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Chapter 4

Chapter 4.docx

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Elizabeth Olds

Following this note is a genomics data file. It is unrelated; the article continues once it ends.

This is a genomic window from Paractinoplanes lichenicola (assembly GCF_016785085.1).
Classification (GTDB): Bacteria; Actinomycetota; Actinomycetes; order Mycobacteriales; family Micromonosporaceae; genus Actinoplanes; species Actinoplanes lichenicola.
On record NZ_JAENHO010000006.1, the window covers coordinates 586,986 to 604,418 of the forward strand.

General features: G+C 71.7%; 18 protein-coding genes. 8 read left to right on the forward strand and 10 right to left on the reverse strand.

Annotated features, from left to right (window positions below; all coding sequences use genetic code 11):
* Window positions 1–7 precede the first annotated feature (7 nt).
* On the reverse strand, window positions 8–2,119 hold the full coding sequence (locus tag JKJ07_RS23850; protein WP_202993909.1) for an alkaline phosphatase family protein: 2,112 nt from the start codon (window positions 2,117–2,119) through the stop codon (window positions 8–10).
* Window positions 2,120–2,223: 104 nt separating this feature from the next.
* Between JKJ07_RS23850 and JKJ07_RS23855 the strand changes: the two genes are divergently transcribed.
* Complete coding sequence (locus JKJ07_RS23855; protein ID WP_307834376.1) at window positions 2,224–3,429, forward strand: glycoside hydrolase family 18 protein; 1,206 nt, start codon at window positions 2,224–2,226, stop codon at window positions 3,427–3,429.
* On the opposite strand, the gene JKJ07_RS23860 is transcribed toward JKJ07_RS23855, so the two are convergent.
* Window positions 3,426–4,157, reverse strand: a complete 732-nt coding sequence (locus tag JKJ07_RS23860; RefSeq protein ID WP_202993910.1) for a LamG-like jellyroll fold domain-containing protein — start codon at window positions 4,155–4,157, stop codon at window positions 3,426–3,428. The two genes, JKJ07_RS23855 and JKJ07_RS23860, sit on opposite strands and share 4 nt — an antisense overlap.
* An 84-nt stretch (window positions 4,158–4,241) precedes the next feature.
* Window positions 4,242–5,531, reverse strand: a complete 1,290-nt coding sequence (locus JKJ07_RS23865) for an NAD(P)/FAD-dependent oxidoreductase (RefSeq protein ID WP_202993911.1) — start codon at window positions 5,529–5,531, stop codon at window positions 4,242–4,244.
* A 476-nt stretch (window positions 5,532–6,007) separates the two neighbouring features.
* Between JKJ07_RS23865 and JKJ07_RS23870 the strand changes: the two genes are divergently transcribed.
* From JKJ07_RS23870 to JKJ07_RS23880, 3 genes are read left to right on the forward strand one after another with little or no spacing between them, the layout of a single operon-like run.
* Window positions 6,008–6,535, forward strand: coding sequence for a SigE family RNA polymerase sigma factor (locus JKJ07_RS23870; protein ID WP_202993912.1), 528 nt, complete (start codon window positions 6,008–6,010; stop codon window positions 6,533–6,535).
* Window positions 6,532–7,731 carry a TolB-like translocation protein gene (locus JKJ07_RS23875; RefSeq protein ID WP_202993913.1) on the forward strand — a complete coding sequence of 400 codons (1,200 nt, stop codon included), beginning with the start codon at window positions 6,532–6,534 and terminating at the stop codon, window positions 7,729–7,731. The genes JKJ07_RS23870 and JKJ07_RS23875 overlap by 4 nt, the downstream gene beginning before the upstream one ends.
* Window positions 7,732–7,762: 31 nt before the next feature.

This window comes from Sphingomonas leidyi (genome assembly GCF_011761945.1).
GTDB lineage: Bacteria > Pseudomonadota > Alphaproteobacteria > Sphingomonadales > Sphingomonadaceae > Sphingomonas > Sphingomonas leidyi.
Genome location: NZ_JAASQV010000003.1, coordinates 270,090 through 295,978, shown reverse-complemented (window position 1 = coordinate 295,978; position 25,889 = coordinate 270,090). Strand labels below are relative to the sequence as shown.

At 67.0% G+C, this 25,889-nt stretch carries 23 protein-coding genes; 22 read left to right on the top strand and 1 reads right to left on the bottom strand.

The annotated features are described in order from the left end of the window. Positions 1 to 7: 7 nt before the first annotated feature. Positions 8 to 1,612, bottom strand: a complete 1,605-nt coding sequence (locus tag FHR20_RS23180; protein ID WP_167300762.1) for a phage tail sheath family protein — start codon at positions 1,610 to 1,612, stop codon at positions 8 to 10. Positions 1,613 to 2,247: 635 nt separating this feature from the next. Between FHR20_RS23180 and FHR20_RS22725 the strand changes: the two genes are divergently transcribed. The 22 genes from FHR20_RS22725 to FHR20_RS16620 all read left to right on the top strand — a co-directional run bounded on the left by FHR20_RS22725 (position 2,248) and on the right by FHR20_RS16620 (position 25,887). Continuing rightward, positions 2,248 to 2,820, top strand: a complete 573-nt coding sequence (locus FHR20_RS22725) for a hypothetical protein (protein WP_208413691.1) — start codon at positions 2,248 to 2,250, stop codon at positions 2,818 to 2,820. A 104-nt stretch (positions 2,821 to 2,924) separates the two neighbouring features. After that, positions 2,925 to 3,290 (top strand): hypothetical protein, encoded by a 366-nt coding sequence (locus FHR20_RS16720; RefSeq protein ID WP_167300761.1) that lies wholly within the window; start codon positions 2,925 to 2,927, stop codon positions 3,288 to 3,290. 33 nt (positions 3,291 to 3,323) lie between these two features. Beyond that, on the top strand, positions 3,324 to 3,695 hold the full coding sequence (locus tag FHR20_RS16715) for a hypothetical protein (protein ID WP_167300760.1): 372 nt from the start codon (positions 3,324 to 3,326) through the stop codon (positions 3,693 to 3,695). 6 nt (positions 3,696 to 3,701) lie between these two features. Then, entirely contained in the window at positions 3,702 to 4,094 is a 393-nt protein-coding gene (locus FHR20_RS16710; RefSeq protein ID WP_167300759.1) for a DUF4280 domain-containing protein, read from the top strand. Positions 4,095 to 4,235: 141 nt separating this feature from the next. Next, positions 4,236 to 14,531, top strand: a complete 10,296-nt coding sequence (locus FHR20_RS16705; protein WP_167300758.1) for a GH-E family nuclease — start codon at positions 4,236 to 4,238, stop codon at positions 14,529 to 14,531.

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Chapter 4: Cortical Organization The organized Visual System ­ Organization plays a central role in achieving the tasks of both processing specific information and combining information to create coherent perceptions An Exploration of Spatial Organization ­ Spatial organization refers to the way stimuli at specific locations in the environment are represented by activity at specific locations in the nervous system. The Electronic Map on V1 ­ Thus, if we record from a neuron at pointAin the cortex, its receptive field will be located at pointAon the retina; if we record from point B, the receptive field is at point B; and so on. These examples show that locations on the cortex correspond to locations on the retina. This electronic map of the retina on the cortex is called a retinotopic map . ­ Aand B take up more space on the cortex than C and D. What this means is that the map on the cortex is distorted, with more space being allotted to locations near the fovea than to locations in the peripheral retina. This apportioning to the small fovea of a large area on the cortex is called cortical magnification ­ Even though the fovea accounts for only 0.01 percent of the retina’s area, signals from the fovea account for 8 to 10 percent of the retinotopic map on the cortex ­ Brain imaging refers to a number of techniques that result in images that show which areas of the brain are active ­ The basic principle behind the PET scan is that the parts of the brain that are active will require more “fuel” from the blood than other, less active parts of the brain. Thus, changes in the activity of the brain are accompanied by changes in blood flow, so monitoring the radioactivity of the injected tracer provides a measure of brain activity. ­ Like PET, fMRI is based on the measurement of blood flow. Because hemoglobin, which carries oxygen in the blood, contains an iron molecule and therefore has magnetic properties, presenting a magnetic field to the brain causes the hemoglobin molecules to line up like tiny magnets. ­ The observer looked directly at the center of the screen, so the dot at the center fell on the fovea. During the experiment, stimulus light was presented in two places: o near the center (red area), which illuminated a small area near the fovea; and o farther from the center (blue area), which illuminated an area in the peripheral retina. ­ This activation illustrates the magnification factor because stimulation of the small area near the fovea activated a greater area on the cortex than stimulation of the larger area in the periphery The Cortex is Organized in Columns  Location and Orientation Columns  ­ When they positioned an electrode perpendicular to the surface of a cat’s cortex, they found that every neuron they encountered had its receptive field at about the same location on the retina ­ From this result, Hubel and Wiesel concluded that the striate cortex is organized into location columns that are perpendicular to the surface of the cortex, so that all of the neurons within a location column have their receptive fields at the same location on the retina. ­ Orientation columns.All of the cortical neurons encountered along trackA respond best to horizontal bars (indicated by the red lines cutting across the electrode track).All of the neurons along track B respond best to bars oriented at 45 degrees. ­ Based on this result, Hubel and Wiesel concluded that the cortex is organized into orientation columns , with each column containing cells that respond best to a particular orientation. ­ If an electrode is inserted obliquely into the cortex, it crosses a sequence of orientation columns. The preferred orientation of neurons in each column, indicated by the bars, changes in an orderly way as the electrode crosses the columns. The distance the electrode is advanced is exaggerated in this picture. One Location Column: Many Orientation Columns  ­ Alocation column that contains the full range of orientation columns.A column such as this, which contains a full array of orientation columns, was called a hypercolumn by Hubel and Wiesel.Acolumn such as this receives information about all possible orientations that fall within a small area of the retina. ­ Alocation column with all of its orientation columns, which has been called a hypercolumn by Hubel and Wiesel, receives information about all possible orientations that fall within a small area of the retina, and it is therefore well suited for processing information from a small area in the visual field How Do Feature Detectors Respond to a Scene? ­ Each of the circles represents the area served by a location column. Figure 4.11b shows the location columns in the cortex. Remember that each of these location columns contains a complete set of orientation columns (Figure 4.9). This means that the vertical tree trunk will activate the 90- degree orientation columns in each location column, as indicated by the orange areas in each column. ­ Thus, the continuous tree trunk is represented by the firing of neurons in a number of separated columns in the cortex. ­ The cortical representation of a stimulus does not have to resemble the stimulus; it just has to contain information that represents the stimulus. ­ Each circle or ellipse in the scene represents an area that sends information to one location column. Working together, these columns cover the entire visual field, an effect called tiling Streams: Pathways for What, Where, and How ­ One of the most influential ideas to come out of this research is that there are pathways, or “streams,” that transmit information from the striate cortex to other areas in the brain. Streams for Information About What and Where ­ Ablation refers to the destruction or removal of tissue in the nervous system. ­ The goal of a brain ablation experiment is to determine the function of a particular area of the brain ­ Once the animal’s perception has been measured, a particular area of the brain is ablatedAfter ablation, the monkey is retrained to determine which perceptual capacities remain and which have been affected by the ablation. ­ Object discrimination: Pick the correct shape. Lesioning the temporal lobe (shaded area) makes this task difficult. ­ Landmark discrimination: Pick the food well closer to the cylinder.